It is so long now since Mary McAleese took up residence in one of the finest stately homes in one of the largest parks in Europe that it is easy to forget just how implausible it was that she would ever become the Irish head of state. Is there anyone out there who can remember the specific contribution to public life that was deemed to identify McAleese as a suitable candidate to be President of Ireland? I will take that deafening silence as a ‘no’. The principal reason that McAleese was able to run successfully was perhaps that her candidature afforded southern Irish people the opportunity to offer a token gesture of solidarity with Northern Irish nationalists at a critical moment in the peace process. The autobiographical details of the north Belfast woman were revised so that a daughter of the petit bourgeoisie became in the popular mind a ghetto child. Those who cast ballots in the Presidential election were encouraged to believe that to vote for McAleese was to embrace those who have suffered longest and hardest in the ‘cold house’ that was Northern Ireland. Southern Irish voters were thereby enabled to salve their own consciences over the effective abandonment of the nationalist minority in the six counties and to do so in a manner that entailed negligible political costs.
The office of President is in effect largely ceremonial and affords relatively little political authority. Even if the position did entail real political power, however, it would soon become apparent that McAleese was sufficiently housetrained to ensure that deliberately rocking the boat is simply out of the question. There is only one moment that readily springs to mind when the President seemed to veer wildly off message and invite a storm of controversy. On that occasion, the head of state delved into the furthest reaches of her imagination to suggest that the unionist community merits comparison to the architects of the Holocaust. While the comments provoked some objections, the episode did little to damage McAleese’s political fortunes. It is highly unlikely, of course, that any political career in the Irish Republic will ever be hindered by an indiscretion as trifling as rehearsing idle prejudice against a target as easy as Northern Irish unionists.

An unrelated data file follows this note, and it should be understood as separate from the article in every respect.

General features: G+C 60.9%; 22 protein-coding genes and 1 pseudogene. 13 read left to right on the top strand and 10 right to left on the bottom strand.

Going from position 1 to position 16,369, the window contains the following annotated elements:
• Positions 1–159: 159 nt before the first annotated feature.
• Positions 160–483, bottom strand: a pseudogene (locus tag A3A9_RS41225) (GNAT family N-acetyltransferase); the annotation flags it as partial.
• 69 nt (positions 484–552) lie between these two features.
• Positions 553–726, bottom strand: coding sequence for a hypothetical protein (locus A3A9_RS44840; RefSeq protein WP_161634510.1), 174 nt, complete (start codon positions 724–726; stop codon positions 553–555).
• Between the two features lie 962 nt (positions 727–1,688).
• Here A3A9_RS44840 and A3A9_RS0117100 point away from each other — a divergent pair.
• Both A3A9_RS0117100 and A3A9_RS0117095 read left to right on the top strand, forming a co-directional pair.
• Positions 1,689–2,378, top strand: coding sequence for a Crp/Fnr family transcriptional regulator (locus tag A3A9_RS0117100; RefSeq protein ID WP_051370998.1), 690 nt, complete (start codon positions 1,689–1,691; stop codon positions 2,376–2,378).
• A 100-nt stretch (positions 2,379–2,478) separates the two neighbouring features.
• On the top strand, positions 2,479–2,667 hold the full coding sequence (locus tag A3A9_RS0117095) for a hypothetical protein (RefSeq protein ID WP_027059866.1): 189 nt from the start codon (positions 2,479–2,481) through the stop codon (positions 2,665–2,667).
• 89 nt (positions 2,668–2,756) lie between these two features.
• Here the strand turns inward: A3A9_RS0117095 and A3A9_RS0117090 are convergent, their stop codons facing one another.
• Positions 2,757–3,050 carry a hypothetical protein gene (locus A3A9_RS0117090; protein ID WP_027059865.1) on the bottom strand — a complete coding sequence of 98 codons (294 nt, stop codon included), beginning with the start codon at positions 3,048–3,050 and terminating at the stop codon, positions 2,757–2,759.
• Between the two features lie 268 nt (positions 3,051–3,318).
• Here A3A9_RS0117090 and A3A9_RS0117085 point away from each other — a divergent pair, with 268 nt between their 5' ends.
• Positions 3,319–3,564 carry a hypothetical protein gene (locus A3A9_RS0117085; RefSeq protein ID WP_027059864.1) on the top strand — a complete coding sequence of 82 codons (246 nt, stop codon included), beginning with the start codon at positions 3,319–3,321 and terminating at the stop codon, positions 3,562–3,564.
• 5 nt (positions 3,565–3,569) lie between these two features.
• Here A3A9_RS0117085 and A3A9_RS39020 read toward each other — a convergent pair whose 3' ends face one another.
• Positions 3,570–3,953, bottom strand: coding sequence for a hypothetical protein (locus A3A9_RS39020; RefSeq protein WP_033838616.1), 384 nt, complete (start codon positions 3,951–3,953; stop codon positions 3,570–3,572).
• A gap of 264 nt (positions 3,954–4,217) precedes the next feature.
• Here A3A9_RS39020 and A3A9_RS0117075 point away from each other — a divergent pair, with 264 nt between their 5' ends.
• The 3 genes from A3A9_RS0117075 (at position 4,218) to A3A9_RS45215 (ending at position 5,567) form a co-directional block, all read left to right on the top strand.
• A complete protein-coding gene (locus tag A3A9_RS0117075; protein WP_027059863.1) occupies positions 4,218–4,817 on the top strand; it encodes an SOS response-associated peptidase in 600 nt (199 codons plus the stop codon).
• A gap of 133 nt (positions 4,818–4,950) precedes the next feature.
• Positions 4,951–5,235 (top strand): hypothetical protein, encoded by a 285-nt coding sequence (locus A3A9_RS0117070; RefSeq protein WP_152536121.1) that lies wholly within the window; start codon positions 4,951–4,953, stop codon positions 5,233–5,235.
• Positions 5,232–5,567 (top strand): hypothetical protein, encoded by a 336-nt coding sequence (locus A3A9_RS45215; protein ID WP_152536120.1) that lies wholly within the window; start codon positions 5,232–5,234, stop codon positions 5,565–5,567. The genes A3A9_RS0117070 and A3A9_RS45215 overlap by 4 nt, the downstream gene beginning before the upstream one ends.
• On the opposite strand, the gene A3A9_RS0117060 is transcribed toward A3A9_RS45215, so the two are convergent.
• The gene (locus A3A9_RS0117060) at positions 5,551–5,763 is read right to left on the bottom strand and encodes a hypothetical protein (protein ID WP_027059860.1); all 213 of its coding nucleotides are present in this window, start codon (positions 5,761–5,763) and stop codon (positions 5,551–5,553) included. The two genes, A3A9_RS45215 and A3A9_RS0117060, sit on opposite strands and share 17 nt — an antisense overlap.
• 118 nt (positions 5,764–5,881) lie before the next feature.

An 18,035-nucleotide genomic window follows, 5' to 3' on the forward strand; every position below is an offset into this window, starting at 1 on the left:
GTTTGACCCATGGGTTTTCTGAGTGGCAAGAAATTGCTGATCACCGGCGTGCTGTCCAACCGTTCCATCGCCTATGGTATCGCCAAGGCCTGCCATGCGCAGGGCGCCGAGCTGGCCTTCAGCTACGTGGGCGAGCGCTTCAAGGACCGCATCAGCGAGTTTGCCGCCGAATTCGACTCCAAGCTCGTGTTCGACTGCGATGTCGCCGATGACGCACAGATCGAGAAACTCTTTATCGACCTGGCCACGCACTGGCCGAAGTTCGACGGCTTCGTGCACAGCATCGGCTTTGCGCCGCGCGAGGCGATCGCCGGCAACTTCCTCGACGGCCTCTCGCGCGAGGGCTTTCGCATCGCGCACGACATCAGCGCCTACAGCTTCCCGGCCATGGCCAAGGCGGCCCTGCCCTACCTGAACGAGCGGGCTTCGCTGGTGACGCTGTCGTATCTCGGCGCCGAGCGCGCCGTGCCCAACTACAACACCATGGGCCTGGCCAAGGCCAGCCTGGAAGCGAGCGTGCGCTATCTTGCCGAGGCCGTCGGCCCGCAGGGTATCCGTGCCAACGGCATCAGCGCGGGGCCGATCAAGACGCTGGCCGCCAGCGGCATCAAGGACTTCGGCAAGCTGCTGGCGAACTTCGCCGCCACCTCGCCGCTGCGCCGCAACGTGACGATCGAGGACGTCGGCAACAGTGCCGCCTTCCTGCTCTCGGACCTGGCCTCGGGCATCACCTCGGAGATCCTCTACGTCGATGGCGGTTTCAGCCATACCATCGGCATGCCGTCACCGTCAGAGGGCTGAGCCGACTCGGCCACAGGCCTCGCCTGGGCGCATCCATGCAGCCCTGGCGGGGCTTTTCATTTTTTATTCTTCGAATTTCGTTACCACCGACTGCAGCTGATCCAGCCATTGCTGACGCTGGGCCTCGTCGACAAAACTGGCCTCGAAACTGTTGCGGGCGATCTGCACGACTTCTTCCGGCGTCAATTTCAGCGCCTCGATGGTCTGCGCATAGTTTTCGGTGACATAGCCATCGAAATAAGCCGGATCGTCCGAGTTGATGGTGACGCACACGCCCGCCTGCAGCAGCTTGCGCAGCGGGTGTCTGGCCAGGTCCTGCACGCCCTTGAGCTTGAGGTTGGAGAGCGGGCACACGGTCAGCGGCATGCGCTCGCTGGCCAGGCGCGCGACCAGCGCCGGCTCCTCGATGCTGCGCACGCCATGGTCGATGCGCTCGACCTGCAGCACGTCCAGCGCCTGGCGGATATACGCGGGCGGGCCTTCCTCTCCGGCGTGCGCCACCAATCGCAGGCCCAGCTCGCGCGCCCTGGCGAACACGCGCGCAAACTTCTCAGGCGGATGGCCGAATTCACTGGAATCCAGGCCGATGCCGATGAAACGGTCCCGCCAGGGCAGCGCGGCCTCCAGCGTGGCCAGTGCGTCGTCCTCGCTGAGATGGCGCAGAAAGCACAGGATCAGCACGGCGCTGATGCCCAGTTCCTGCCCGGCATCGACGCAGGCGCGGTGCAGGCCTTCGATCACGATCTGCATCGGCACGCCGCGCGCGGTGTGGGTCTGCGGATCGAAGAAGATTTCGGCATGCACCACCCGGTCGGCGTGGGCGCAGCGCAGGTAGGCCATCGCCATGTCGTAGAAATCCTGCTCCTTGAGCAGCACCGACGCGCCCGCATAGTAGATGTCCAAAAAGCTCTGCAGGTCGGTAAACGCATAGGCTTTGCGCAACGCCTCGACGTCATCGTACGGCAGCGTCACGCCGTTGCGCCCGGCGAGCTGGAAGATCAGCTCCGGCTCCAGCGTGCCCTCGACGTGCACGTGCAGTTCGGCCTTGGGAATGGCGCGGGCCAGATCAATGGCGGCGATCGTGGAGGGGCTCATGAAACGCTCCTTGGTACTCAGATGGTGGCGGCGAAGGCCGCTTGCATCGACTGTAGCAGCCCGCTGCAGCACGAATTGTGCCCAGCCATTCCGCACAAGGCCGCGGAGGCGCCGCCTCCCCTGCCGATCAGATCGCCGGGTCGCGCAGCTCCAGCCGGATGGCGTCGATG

The sense of ambivalence that was articulated in the outcome in the 1997 Presidential election would find further expression the following year. It would soon become evident that southern Irish opinion regarded the political settlement brokered during the agonising talks at Stormont to be an honourable one and this estimation was reflected in the overwhelming ‘yes’ vote during the subsequent referendum. The Good Friday Agreement was intended to herald, among other things, an era of closer interaction and greater understanding between the two Irelands. In hindsight, however, it has become apparent that the referendum in May 1998 represented the high water mark of southern Irish interest in what goes on north of the border. Northern Ireland is now very definitely out of sight and out of mind.